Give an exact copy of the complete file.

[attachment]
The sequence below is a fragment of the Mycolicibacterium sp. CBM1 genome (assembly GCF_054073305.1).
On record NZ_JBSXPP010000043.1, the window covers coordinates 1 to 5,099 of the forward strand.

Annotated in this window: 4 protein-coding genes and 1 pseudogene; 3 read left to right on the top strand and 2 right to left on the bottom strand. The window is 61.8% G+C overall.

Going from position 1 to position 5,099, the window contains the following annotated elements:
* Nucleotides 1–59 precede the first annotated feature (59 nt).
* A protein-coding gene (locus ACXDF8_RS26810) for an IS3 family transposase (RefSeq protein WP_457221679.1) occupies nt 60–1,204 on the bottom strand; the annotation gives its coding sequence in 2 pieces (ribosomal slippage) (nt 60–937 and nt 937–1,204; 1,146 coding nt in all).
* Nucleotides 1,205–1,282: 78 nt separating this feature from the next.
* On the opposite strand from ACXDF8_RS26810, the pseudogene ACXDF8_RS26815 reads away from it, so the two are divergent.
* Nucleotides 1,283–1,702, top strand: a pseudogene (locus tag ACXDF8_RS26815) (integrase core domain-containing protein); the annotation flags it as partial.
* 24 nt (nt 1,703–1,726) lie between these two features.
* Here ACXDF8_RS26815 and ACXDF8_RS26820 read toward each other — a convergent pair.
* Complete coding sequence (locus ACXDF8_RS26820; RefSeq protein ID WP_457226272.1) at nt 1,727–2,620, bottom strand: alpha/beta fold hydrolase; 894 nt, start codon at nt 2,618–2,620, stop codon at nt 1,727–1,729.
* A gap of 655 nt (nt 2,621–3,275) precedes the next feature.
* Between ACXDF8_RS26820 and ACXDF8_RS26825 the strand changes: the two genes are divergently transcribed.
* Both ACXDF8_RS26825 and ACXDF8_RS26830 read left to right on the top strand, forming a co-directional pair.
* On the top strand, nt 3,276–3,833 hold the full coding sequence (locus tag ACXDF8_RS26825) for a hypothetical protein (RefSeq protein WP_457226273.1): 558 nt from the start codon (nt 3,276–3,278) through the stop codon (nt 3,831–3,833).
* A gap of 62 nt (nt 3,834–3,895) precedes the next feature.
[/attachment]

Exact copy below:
The sequence below is a fragment of the Mycolicibacterium sp. CBM1 genome (assembly GCF_054073305.1).
On record NZ_JBSXPP010000043.1, the window covers coordinates 1 to 5,099 of the forward strand.

Annotated in this window: 4 protein-coding genes and 1 pseudogene; 3 read left to right on the top strand and 2 right to left on the bottom strand. The window is 61.8% G+C overall.

Going from position 1 to position 5,099, the window contains the following annotated elements:
* Nucleotides 1–59 precede the first annotated feature (59 nt).
* A protein-coding gene (locus ACXDF8_RS26810) for an IS3 family transposase (RefSeq protein WP_457221679.1) occupies nt 60–1,204 on the bottom strand; the annotation gives its coding sequence in 2 pieces (ribosomal slippage) (nt 60–937 and nt 937–1,204; 1,146 coding nt in all).
* Nucleotides 1,205–1,282: 78 nt separating this feature from the next.
* On the opposite strand from ACXDF8_RS26810, the pseudogene ACXDF8_RS26815 reads away from it, so the two are divergent.
* Nucleotides 1,283–1,702, top strand: a pseudogene (locus tag ACXDF8_RS26815) (integrase core domain-containing protein); the annotation flags it as partial.
* 24 nt (nt 1,703–1,726) lie between these two features.
* Here ACXDF8_RS26815 and ACXDF8_RS26820 read toward each other — a convergent pair.
* Complete coding sequence (locus ACXDF8_RS26820; RefSeq protein ID WP_457226272.1) at nt 1,727–2,620, bottom strand: alpha/beta fold hydrolase; 894 nt, start codon at nt 2,618–2,620, stop codon at nt 1,727–1,729.
* A gap of 655 nt (nt 2,621–3,275) precedes the next feature.
* Between ACXDF8_RS26820 and ACXDF8_RS26825 the strand changes: the two genes are divergently transcribed.
* Both ACXDF8_RS26825 and ACXDF8_RS26830 read left to right on the top strand, forming a co-directional pair.
* On the top strand, nt 3,276–3,833 hold the full coding sequence (locus tag ACXDF8_RS26825) for a hypothetical protein (RefSeq protein WP_457226273.1): 558 nt from the start codon (nt 3,276–3,278) through the stop codon (nt 3,831–3,833).
* A gap of 62 nt (nt 3,834–3,895) precedes the next feature.